“I think it’s important to recognize that compound naming was not applied in the T. viridis split, which has led to confusion that would have been avoided by retaining “white-tailed”.  I think it would make sense to revisit those names, and to apply compound names to future splits/descriptions of trogons (and, imho, most other splits, such as was done with the Hypocnemis cantator complex, which are now all “warbling-antbirds”… which, yes, don’t warble… but no one really cares [I don’t think…]).


“As to the status of T. muriciensis, I would vote NO from a purely scientific perspective, no emotion in the mix.  I think there is a strong likelihood that having an appropriate geographic sample of tissues from the northern end of the range of chrysochloros would further close, but not erase, the relatively minor genetic gap with the single sample from Alagoas.  At this point, there are multiple species restricted to the "Pernambuco Center of Endemism”, including a highly distinctive curassow that has just recently been reintroduced there (project in very early stages).  These multiple species and subspecies, and especially the forests where they occur, are clearly “on the map” for Brazilian and international conservation priorities, and I believe the Alagoas/Pernambuco region was the focus for conservation funding raised at a recent Global Birdfair in the UK.  Even if the region were not receiving much global attention, I would not recommend species status for the Alagoas bird — given its very close similarity to chrysochloros — without a more robust analysis.”


Comments from Robbins: “Although the authors have gone into extraordinary detail from a plumage, soft part, and vocal standpoint, the genetic data are weak and in the case of proposal B, potentially suffer from the lack of sampling.  I would prefer to have more genetic data before making a definitive recommendation; however, that might not be forthcoming for some time.  The reason I put emphasis on that data set is that there are not consistent differences in morphology and vocalizations across this complex. It should go without saying that differences in plumage among most of these taxa are relatively small, with male tenellus and rufus sulphureus standing out in dorsal tail coloration. Moreover, much of those dorsal tail differences are represented within the Amazonian populations, i.e., amazonicus, nominate, and sulphureus.  Thus, if one treats Amazonian populations as a single species then dorsal tail pattern becomes questionable as a species-defining character.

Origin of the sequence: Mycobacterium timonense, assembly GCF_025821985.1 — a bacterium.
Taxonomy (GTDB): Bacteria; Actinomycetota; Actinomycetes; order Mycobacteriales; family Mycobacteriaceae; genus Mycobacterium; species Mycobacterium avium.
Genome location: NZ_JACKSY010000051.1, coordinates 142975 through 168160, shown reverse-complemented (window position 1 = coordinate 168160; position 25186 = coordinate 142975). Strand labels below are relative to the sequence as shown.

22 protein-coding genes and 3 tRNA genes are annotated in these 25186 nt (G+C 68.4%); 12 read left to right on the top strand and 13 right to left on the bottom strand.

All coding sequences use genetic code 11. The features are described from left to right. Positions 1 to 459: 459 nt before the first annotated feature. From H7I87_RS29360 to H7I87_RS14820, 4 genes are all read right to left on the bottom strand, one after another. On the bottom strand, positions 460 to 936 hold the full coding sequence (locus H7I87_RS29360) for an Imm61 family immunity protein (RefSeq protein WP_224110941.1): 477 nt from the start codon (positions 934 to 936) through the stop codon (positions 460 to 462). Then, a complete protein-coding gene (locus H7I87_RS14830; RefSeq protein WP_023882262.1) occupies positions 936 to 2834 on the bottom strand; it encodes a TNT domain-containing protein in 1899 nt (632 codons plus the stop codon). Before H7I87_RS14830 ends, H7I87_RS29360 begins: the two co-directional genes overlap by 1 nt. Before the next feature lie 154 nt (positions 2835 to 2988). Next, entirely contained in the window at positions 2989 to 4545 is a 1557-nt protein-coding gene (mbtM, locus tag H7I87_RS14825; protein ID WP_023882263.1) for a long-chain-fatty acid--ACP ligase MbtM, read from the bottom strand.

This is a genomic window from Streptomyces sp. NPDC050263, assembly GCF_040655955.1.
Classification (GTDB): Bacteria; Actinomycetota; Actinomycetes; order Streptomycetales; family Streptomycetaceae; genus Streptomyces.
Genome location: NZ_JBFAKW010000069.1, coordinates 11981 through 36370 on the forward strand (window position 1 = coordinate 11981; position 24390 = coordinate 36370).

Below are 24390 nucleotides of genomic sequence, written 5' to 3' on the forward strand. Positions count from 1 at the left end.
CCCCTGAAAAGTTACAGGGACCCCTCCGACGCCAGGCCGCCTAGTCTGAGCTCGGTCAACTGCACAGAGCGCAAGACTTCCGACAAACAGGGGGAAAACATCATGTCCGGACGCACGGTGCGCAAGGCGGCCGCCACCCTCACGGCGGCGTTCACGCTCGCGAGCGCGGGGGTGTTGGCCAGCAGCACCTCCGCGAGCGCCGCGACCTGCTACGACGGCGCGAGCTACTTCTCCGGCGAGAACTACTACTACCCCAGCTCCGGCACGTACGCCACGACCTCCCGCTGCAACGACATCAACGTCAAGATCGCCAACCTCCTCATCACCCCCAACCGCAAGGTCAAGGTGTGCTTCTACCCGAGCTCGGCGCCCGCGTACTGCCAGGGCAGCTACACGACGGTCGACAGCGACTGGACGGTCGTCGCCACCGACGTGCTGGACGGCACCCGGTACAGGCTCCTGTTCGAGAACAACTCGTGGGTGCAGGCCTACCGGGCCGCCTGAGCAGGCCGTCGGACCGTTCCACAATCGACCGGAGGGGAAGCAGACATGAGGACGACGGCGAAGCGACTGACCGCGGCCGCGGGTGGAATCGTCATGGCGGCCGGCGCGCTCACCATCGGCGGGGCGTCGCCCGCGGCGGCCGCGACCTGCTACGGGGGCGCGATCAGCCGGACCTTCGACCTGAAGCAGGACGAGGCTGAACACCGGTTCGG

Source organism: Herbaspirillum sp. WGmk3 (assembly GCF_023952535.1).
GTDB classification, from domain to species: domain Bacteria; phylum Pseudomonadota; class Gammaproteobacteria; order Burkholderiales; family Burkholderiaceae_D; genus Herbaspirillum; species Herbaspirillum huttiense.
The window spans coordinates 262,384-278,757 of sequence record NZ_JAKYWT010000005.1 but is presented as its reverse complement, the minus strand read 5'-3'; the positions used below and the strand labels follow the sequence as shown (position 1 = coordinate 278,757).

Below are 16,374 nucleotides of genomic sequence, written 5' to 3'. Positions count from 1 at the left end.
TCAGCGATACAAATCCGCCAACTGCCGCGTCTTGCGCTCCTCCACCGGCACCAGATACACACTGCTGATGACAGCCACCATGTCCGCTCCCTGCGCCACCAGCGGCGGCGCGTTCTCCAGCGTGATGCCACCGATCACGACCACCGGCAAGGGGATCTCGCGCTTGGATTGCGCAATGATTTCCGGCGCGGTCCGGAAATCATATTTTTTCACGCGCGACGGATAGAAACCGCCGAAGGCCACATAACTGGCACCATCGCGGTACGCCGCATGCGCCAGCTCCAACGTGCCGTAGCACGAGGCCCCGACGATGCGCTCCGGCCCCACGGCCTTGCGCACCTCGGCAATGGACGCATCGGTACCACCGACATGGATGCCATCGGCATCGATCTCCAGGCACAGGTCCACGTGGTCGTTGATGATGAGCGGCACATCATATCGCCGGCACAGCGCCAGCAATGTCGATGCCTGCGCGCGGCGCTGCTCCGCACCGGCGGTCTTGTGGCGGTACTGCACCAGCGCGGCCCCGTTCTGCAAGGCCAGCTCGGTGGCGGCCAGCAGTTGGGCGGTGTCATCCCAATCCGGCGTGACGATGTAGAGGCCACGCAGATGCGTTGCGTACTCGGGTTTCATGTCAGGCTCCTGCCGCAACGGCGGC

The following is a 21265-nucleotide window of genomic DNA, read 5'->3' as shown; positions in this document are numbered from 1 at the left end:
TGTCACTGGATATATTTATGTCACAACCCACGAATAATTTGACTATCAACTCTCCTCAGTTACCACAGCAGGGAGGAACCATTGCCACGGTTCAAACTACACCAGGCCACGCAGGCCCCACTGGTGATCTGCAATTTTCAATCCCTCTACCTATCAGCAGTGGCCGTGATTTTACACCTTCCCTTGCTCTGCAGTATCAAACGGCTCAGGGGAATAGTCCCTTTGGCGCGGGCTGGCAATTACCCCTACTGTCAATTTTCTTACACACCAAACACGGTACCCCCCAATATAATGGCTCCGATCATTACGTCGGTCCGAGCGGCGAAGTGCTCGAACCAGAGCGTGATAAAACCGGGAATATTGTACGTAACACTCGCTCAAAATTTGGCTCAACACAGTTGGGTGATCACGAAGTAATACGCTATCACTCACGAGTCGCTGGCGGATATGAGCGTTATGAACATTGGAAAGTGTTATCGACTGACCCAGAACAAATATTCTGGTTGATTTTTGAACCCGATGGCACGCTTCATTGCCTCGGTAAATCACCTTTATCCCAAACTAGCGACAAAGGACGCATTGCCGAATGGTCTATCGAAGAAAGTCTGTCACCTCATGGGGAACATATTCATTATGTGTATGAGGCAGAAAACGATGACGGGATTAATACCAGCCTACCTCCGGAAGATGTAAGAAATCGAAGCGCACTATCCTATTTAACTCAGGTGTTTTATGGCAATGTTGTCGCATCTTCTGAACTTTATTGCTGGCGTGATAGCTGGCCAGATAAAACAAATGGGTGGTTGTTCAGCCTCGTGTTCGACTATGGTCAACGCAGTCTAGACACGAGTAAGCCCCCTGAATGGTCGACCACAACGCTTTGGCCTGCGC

“A) NO, because of the above concerns with the genetic data coupled with overlap between tenellus and the Amazonian group of rufus in vocalizations. Also, see comments under B.


“B) NO, we need data where tenellus, at least theoretically, comes into contact with cupreicauda at the Panamanian/Colombian border.  Note that there is only a single genetic sample of cupreicauda, and it is from Esmeraldas, far from the potential contact zone. That interface might shed light on the importance of dorsal tail pattern (given the differences between these two) and the importance of vocalizations.  Depending on those data, I could see where tenellus/cupreicauda are treated as a species and it is considered a separate species from cis-Andean populations.


“C) NO, data are too limited to assess taxonomic status.


“D) NO, although given current data, I lean more towards recognizing this as a species, primarily because of differences in vocalizations as outlined in Fig. 4 in Dickens et al. and the disjunct distribution. However, to be consistent with what I have outlined above I vote No.  Note that plumage and perhaps soft part colors are not unique to chrysochloros, and the limited genetic data indicate that it is close to Amazonian populations (no surprise).”


Comments from Zimmer: